An esteemed judge has said in a trial practice course that as between facts and law, facts are a hundred times more important than law. In these blogs I often deal with law but hopefully it is understood to be an essential framework – but only a framework- for case development. By case development, I mean finding facts that fit into the law. In this blog, I will talk to you about how we go about proving some of the elements of a case. What is the best source or evidence that will help to prove my client’s case?
I always look for percipient witnesses; that is the people who actually perceive an event. If it’s a car crash, a fall, a construction site accident, we need to ask: who was there, what did they see, what can they tell us about what happened, and what can they tell us about a mode of operation that has gone on historically. Please bear in mind that that last question may or may not not lead to admissible evidence. However, because we cannot rule out the use of such information it needs to be pursued.
We can do all kinds of research nowadays on the internet and that will help us learn about standards of safety in a particular industry, be it in construction or at a retail store. The research that is done will hopefully reveal some very important facts and questions to ask. These questions can come in depositions or other forms of discovery directed to the party that is being sued.
Another source of key information is business records. If the entity is a business, whether a corporation or not, several things need be considered: What kinds of records do they have that bear on the event? What kind of investigation was done? What kind of procedures are their employees expected to follow. All of that will come into play and provide at a minimum good background. There are written documents from which we can learn a lot.
Sometimes in personal injury cases, we encounter routine business practices. In the boiler explosion case that I tried and that you can find on this website, my client’s routine business practice came into play. I would like to give you a little background on this issue. In the depositions of the defendant’s employees, they said adamantly that though they had prepared this boiler it was not quite ready for my client’s work. However, my client was alleged to be impatient, got frustrated and tried to breach this pressure vessel while it was under pressure and despite their repeated warnings. When I discussed those employees’ deposition testimony with my client, he said that the defendant’s employees were absolutely untruthful, specifically that he was not warned in any way.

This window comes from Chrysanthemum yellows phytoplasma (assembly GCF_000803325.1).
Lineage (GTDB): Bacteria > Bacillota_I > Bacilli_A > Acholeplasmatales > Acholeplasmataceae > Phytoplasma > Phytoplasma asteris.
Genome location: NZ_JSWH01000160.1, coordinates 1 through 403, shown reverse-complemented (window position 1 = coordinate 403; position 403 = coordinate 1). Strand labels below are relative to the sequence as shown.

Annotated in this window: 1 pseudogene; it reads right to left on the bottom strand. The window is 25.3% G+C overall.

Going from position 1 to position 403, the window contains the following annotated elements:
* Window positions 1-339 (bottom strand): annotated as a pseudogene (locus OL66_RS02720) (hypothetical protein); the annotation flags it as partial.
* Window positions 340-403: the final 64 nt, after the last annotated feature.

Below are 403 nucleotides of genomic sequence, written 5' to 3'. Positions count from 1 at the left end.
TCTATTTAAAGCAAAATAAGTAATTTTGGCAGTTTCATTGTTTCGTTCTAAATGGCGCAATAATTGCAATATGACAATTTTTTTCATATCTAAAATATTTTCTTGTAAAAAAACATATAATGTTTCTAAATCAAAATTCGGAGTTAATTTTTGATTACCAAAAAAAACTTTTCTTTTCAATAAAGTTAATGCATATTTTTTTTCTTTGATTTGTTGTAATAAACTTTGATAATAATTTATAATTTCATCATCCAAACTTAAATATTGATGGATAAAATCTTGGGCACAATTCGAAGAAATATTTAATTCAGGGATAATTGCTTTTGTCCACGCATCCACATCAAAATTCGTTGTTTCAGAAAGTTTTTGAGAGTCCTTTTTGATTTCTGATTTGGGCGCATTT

I then asked my client if he ever walked off a job when a vessel was under pressure and he said “yes”, that he had walked off jobs where the unit to be worked on was under pressure. I then got an idea. I sent him and a lawyer in my firm to go through boxes and boxes of records at his employer’s (who was not being sued) office to find out examples of just when and just why this employee, my client, would walk off a job. Sure enough we found over thirty such instances dating back to 1987 up to the time of his accident in 2007. In other words, there were thirty times that there were records of job cards indicating that the machinery was unsafe for work and that my client acted appropriately. We brought what is known as a Motion in Limine at the start of the trial to introduce those records. However, for various reasons, the judge felt that was not a business practice. But the judge made a very important concession. While the judge would not let me introduce the thirty or so job cards, the judge did let me ask my client: If this boiler were under pressure and you were informed that it was, would you continue with your job? Indeed, I asked my client when he was on the witness stand if he would ever open up a vessel under pressure. He answered that he would never have done so and had, in fact, left many jobs where the machinery was under pressure.
I like to think that I was imaginative in doing my research and by doing so it helped to achieve a very, very satisfying result.
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